The RMPs would increase logging levels by 37 percent, which could boost carbon emissions and make forests less resilient to climate change and other disturbances. In addition, the RMPs fail to recognize how healthy forests bring economic benefits to the state, such as Oregon's $12.8 billion annual outdoor recreation industry, which supports 141,000 jobs and $955 million in state and local tax revenue.

Fishing organizations are highly concerned that the reduction in streamside forest protection could push imperiled species like salmon and steelhead further toward extinction. In southern Oregon, the BLM plan would remove the Applegate Adaptive Management Area that has enabled community members to play an active role in local land management decisions.

The BLM plan cuts corners scientifically and legally. It would cause significant harms to the plaintiff group, including:

  • Eliminating the strong water quality and habitat provisions of the Northwest Forest Plan, reducing streamside no-logging buffers by half or more (a loss of 300,000 acres of streamside reserves). These reductions threaten wild native fish, water quality, terrestrial wildlife, and aquatic recreational opportunities.
  • Introducing loopholes that would increase logging in older forest, termed late-successional reserves, and eliminate survey requirements for sensitive wildlife that depend on old forest habitat to thrive. In addition, the aforementioned 300,000 acres of riparian reserves, which had been intended to grow into old forest and bolster habitat for old forest species, is now fair game for logging.
  • Disempowering public input and involvement by removing BLM and the plan from collaborative Adaptive Management Area efforts.
  • Enacting the least ambitious carbon sequestration alternative analyzed. Over the next century, the status quo would sequester twice as much carbon.
  • Focusing on more intensive, clearcut-style logging on nearly half a million acres of forests, abandoning the direction towards restoration of forests and watersheds under the Northwest Forest Plan.
  • Designating additional recreation areas, in many of which logging and off-road motorized use take precedence and could diminish the types of quiet recreation the vast majority of Oregonians enjoy.

“We have been working with BLM for the last 15 years to develop restoration strategies for degraded forest lands. This has resulted in a successful program of thinning dense young forests to improve habitat, create jobs, and produce wood,” said Doug Heiken of Oregon Wild, “Now BLM is moving in the wrong direction by reducing protection for streamside forests and adopting new loopholes that put old-growth forests at risk.”

BLM first attempted to revise its resource management plans in 2008. That plan, the result of a sweetheart settlement between the Bush Administration and the timber industry, was withdrawn by the Obama Administration in 2009, resurrected by a federal judge in 2011 in response to a timber industry lawsuit, and finally rejected by a second federal judge in 2012.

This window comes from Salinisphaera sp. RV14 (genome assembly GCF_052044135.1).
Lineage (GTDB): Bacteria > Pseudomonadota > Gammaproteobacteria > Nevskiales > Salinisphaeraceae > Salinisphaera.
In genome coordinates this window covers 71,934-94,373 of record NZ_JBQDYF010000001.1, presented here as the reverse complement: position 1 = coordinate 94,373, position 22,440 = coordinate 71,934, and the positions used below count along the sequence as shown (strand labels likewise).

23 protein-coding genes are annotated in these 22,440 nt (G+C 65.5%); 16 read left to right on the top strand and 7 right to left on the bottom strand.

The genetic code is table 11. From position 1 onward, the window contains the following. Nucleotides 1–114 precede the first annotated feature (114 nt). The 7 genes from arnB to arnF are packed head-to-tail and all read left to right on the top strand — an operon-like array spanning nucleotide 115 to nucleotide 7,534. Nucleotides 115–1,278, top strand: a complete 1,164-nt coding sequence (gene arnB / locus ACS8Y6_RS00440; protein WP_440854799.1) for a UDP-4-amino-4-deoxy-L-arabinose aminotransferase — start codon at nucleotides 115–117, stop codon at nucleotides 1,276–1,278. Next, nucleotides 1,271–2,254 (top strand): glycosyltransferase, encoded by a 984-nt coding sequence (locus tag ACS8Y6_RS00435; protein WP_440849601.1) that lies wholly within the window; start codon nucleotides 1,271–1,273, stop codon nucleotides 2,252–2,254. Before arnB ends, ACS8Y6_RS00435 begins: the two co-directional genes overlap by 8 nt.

A copy of the complaint is available here.

A copy of the Record of Decision for the BLM plan is available here.

A copy of the groups' protest is available here.

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Aug06

BLM Signs Devastating New Management Plan for Oregon’s Forests!

by Nick Cady, Cascadia Wildlands Legal Director

IMG_1413On August 5, the Bureau of Land Management signed a new management plan for western Oregon.  Cascadia Wildlands and our conservation allies protested the initial draft of this plan, but the BLM's decision yesterday largely ignored all our points of contention.  

From a broad perspective, the plan will increase logging levels on federal BLM lands by 37 percent.  These public lands were originally designed to serve as a refuge and protective zone for imperiled forest species, clean water, carbon storage in an effort to counter-balance the industrial clearcutting and pesticide spraying occurring on intermixed private forest lands.  There is no question that this plan deeply compromises our landscape's ability to adapt to ongoing climate change and other disturbances like large-scale fires.  

For over the past 20 years, these public forests had been managed under the Northwest Forest Plan, a deal brokered by the Clinton administration to end the timber wars in Oregon. The Northwest Forest Plan was not perfect, but it strived to achieve balance and protect critical resources and generally took a precautionary approach to various unknowns.  

The BLM's new plan dramatically reduces almost every protection in the Northwest Forest Plan.  Specifically, the plan eliminates stream side buffers, eliminates surveys and buffers for imperiled or uncommon species, disregards climate change and carbon storage, and opens up mature and old-growth forest to archaic cleacrcutting practices. The plan completely ignores the contribution of these public lands to Oregon's booming outdoor industry which is valued at over 10 billion dollars a year.  The fishing industry is particularly worried given the potential impacts to Oregon's waterways.